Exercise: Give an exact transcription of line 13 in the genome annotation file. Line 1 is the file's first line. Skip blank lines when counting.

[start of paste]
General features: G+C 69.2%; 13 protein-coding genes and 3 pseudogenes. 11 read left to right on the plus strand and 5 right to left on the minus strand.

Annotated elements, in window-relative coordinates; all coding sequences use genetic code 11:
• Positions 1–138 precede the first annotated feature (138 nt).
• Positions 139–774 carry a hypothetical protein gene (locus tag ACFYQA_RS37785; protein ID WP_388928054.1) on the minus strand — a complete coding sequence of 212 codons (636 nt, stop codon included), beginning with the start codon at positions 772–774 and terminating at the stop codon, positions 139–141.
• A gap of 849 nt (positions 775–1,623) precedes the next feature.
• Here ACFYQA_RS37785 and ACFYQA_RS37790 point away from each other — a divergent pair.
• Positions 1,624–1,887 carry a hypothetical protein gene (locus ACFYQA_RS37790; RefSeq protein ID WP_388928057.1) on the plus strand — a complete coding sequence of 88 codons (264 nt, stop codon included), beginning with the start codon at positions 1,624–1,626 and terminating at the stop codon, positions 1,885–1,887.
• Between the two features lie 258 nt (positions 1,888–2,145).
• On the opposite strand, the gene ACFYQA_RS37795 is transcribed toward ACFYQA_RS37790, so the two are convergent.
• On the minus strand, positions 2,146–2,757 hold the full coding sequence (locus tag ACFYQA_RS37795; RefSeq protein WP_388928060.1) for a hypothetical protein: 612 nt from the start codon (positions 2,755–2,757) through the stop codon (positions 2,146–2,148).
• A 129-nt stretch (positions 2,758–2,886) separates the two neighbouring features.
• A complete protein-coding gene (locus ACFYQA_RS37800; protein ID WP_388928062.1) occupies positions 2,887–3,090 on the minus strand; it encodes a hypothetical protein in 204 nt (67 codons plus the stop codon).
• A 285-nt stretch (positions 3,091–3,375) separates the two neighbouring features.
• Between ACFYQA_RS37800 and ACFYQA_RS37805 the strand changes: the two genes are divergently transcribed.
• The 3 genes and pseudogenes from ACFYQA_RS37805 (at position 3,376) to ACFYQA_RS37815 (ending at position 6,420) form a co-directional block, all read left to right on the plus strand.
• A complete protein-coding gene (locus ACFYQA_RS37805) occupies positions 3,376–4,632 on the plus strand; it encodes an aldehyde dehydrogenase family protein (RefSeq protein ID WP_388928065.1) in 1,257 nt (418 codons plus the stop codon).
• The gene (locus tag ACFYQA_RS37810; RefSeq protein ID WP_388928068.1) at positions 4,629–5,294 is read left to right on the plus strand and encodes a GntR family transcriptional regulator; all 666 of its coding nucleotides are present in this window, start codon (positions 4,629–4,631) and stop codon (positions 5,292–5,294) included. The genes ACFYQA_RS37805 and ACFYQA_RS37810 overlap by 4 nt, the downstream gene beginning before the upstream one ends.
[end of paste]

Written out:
• A 285-nt stretch (positions 3,091–3,375) separates the two neighbouring features.